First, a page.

Late Feb/early March on Tasmania’s East Coast. It doesn’t get much better than this – no wind, blue, blue skies, shimmering seas and blindingly, white endless beach. Welcome to Bush Heritage’s Friendly Beaches Reserve.
Weather in Tasmania doesn’t always live up the ‘friendly‘ tag, but today it did. We were a group of five – Bush Heritage Ecologist Dr Matt Appleby, Board Member Dr. Alexander Gosling, his daughter Louise Gosling, English landscape painter Sarah Charmers and myself – a volunteer with Bush Heritage, who lives in Hobart and happily enjoys an excuse to drive the 190km to the Freycinet Peninsula, where the reserve is located and spend a day out on it.
The day was an opportunity for Matt to check on the condition of the coastal heathland and especially the grasstrees to see how they were faring against the root rot fungus Phytophthera cinnamomi, which unfortunately is prevalent in many areas of Tasmania.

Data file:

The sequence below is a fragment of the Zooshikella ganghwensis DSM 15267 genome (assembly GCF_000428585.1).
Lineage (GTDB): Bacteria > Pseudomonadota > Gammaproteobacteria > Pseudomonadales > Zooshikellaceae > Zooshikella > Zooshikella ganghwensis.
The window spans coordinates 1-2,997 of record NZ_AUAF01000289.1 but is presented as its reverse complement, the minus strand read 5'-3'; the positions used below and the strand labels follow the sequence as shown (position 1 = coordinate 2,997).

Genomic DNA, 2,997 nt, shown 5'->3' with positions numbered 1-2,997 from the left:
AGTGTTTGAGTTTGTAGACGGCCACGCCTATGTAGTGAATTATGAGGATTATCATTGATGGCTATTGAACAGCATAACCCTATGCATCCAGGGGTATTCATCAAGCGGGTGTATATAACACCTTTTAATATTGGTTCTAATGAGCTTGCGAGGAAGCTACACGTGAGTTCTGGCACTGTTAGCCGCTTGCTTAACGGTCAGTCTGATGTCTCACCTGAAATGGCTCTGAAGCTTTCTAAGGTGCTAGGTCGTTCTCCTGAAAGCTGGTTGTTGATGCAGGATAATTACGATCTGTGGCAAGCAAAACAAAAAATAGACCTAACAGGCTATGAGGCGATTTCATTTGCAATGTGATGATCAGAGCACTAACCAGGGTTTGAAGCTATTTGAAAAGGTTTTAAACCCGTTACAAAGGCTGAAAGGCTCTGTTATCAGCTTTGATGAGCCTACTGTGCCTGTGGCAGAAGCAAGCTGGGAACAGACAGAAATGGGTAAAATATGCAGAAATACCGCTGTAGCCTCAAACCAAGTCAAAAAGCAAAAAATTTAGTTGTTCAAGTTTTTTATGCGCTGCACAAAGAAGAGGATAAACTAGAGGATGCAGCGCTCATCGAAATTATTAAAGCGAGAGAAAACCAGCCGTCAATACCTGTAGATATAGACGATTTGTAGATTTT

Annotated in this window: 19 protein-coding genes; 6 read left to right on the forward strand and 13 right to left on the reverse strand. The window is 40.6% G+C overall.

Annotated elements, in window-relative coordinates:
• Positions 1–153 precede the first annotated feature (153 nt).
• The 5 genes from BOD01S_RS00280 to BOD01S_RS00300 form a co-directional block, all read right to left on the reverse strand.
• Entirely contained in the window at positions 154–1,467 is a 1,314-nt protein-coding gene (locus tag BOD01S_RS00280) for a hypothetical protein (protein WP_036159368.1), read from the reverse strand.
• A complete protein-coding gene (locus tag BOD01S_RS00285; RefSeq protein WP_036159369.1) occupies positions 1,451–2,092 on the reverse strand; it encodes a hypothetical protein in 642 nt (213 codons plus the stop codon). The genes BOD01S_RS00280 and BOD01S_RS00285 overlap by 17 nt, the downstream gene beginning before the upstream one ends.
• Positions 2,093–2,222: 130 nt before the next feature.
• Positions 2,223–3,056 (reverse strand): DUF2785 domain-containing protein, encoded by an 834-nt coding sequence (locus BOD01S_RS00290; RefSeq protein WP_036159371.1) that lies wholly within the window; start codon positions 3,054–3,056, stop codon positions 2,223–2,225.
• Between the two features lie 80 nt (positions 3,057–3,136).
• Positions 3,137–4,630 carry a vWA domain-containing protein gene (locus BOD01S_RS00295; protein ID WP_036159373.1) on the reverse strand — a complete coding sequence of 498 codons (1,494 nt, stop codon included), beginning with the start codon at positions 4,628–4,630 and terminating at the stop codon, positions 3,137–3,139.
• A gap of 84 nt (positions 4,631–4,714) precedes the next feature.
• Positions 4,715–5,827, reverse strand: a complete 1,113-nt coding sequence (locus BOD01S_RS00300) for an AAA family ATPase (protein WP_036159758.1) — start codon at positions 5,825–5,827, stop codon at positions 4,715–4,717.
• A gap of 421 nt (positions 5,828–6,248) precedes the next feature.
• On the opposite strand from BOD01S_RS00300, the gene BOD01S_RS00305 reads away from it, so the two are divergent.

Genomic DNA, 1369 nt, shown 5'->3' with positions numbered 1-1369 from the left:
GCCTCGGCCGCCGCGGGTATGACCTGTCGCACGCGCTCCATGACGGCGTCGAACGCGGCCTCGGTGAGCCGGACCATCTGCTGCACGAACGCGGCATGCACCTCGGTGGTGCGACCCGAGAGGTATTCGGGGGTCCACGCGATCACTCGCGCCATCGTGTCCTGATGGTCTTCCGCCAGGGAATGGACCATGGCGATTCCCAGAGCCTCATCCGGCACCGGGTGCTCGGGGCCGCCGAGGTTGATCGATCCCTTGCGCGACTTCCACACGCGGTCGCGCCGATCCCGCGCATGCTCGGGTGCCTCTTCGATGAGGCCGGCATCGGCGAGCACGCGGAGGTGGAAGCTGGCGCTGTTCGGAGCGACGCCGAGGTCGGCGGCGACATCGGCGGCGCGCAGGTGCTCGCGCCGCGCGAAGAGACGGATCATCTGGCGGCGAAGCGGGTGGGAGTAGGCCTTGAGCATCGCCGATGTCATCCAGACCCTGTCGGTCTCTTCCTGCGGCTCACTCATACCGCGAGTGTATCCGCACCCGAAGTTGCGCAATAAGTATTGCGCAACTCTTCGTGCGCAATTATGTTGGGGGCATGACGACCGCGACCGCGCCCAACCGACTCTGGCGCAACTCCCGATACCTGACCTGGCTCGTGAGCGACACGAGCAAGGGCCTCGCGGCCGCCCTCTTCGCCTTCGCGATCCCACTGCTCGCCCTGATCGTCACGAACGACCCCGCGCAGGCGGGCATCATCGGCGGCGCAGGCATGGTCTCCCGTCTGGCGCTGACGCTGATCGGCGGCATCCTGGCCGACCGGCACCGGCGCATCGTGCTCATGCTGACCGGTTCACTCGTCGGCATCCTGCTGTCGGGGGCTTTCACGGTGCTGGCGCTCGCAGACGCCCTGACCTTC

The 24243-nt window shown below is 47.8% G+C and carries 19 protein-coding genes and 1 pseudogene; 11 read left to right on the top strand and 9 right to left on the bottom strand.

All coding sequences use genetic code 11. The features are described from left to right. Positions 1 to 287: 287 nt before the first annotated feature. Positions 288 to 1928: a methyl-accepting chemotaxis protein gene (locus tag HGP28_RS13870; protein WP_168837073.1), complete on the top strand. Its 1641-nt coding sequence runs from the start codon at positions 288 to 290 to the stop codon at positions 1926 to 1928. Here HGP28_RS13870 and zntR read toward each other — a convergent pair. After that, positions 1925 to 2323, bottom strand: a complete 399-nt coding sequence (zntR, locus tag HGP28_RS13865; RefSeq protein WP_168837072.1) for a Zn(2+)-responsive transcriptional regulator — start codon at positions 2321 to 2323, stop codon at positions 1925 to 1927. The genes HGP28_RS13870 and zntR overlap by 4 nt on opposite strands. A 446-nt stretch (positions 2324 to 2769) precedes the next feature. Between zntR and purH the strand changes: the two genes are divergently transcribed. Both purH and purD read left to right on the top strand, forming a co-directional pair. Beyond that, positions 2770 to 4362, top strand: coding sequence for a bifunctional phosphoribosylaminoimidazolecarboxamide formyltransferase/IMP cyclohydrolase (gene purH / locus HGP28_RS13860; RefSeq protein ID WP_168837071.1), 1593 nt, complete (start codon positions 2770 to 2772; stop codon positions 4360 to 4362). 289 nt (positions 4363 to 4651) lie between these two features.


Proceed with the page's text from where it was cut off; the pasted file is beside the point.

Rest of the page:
It was also a chance to remove some old Bush Heritage signage, see if a small thistle infestation had increased much and begin to assess when the reserve might next need to be burnt to protect its conservation values.
Although only a small reserve of 121 hectares, Friendly Beaches contains a large area of very significant and biodiverse coastal heathland, as well as areas of Black Gum, Silver Peppermint and the endangered Blue Gum.
It also is a very scenically beautiful reserve and Dr Gosling had personally commissioned Sarah to visit Friendly Beaches and Oura Oura to paint some landscapes. She'd have loved to spend many more days soaking it all in, but a day was all we had.
What a good day it was though, and only a few weeks before the world was turned upside down by Covid19. I look forward to eventually being able to visit it again...